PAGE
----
Sometime later it was give to the Young Ladies Library Association. It was moved again, this time to its current location.<o></o>
More recent Then:
It remained the Plymouth Public Library into the 1980s. It now houses the <st1lace w:st="on"><st1laceName w:st="on">Plymouth</st1laceName> <st1laceName w:st="on">Historical</st1laceName> <st1laceType w:st="on">Museum</st1laceType></st1lace>.<o></o>
Du Toit's kloof tunnel
Got a chance today to take a couple of the "now" images that I've been wanting to shoot. Due to the location I was unable to get my bike in the shots, my apologies.
These shots are from my home town of West Boylston, Massachusetts. WB was established when, as often happened at the time, people tired of traveling so far to attend church services. In the late 1700s/early 1800s they built their own meeting house and finally in 1808 were incorporated as a town. The town was established in the area of three rivers - the Nashua, the Stillwater and the Quinapoxet. These rivers were important resources for the town and provided the power for a flourishing factory industry. Little did the towns people know that these same rivers would provide a reason for these factories to be destroyed.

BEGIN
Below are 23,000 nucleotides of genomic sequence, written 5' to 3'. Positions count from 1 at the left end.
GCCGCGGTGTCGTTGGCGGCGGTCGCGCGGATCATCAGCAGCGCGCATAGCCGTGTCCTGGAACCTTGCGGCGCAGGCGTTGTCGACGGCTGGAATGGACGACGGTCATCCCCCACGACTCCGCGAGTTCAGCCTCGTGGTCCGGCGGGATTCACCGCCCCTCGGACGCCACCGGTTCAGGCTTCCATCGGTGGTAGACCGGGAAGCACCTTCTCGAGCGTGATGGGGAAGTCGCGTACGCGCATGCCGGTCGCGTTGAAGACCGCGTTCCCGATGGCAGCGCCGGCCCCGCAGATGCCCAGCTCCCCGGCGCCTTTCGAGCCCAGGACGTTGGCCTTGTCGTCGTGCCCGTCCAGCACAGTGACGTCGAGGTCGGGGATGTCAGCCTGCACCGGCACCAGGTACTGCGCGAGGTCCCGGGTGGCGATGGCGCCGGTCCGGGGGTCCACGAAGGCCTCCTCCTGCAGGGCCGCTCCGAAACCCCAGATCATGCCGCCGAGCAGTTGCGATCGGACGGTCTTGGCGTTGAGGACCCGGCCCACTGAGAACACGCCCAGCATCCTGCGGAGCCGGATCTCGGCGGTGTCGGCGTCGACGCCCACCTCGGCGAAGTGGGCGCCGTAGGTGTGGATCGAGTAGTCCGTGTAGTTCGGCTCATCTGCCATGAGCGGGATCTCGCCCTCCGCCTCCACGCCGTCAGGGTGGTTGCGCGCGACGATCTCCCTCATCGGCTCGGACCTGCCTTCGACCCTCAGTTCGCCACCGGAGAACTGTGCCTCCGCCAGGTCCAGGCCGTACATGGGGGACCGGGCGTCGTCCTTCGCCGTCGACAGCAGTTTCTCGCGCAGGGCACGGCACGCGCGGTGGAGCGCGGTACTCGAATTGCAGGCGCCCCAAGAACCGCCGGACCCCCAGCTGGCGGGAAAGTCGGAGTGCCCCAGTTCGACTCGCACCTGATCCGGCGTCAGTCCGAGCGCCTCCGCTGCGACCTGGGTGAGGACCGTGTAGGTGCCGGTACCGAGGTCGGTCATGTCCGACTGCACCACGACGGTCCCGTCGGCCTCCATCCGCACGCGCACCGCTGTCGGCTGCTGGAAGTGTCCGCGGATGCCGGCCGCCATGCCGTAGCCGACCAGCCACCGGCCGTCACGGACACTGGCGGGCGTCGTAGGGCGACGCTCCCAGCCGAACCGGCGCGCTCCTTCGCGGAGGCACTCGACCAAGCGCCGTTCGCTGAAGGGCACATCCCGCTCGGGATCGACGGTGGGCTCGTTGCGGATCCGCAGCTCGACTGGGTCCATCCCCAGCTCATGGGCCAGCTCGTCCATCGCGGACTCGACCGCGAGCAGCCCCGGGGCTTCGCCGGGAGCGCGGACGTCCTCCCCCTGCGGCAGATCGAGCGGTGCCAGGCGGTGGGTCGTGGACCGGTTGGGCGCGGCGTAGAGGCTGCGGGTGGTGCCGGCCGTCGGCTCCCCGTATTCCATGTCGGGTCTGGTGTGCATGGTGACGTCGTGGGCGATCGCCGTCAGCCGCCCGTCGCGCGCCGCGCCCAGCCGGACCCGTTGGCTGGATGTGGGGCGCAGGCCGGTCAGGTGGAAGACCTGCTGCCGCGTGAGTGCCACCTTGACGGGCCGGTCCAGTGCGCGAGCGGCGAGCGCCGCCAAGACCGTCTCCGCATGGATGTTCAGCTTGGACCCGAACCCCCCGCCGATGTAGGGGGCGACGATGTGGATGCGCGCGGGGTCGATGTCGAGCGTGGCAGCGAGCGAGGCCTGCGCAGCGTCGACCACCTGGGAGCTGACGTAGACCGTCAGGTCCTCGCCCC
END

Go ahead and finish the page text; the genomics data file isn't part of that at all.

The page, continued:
In the late 1800's the state of Massachusetts was searching for the locations for several reservoirs that could supply drinking water to the city of Boston. Due to the fact that West Boylston existed in a valley with three separate rivers that provided an abundance of water it was chosen as a prime location to create one of the reservoirs. The work started around 1895. Many wooden structures were destroyed as the wood would contaminate the water. Some were moved out of the valley. Steel structures like the railroad trestles were left standing (and I'm told are still visible in some parts of the res) . Citizens relocated to the parts of the town that were out of the valley. All trees were cut down and the lumber was removed.
Both vintage photos that I'm posting today are from 1895. This first one is looking towards the Northeast. The landmark that I've used as a reference is the Old Stone Church (which still stands today). This was the towns original baptist church. Here's the old shot...
From left to right is the Old Stone Church, St. Anthony's church, St. Anthony's rectory, a few unidetified buildings and then the original high school.
The image from today shows the reservoir and the Old Stone Church...
The next image is from the same area, but looking more towards the north. Again the Old Stone Church is the landmark that I've used...
You can see the stumps of trees that have been cut down as well as a few rail cars.
The image from today...
I was a bit off on the angle, so I might try to redo this one.
I have a bunch of other shots that I'm going to take over the next few weeks, but wanted to share these from today. Hope you enjoy.
What happened to the large church near the old stone one; the one with the large belfry?
isgro... Excellent, excellent. Great and notable change, and nice history lesson. Sure helps to have an unchanged landmark doesn't it! Similar to here in the west, a serious diff in the number of trees.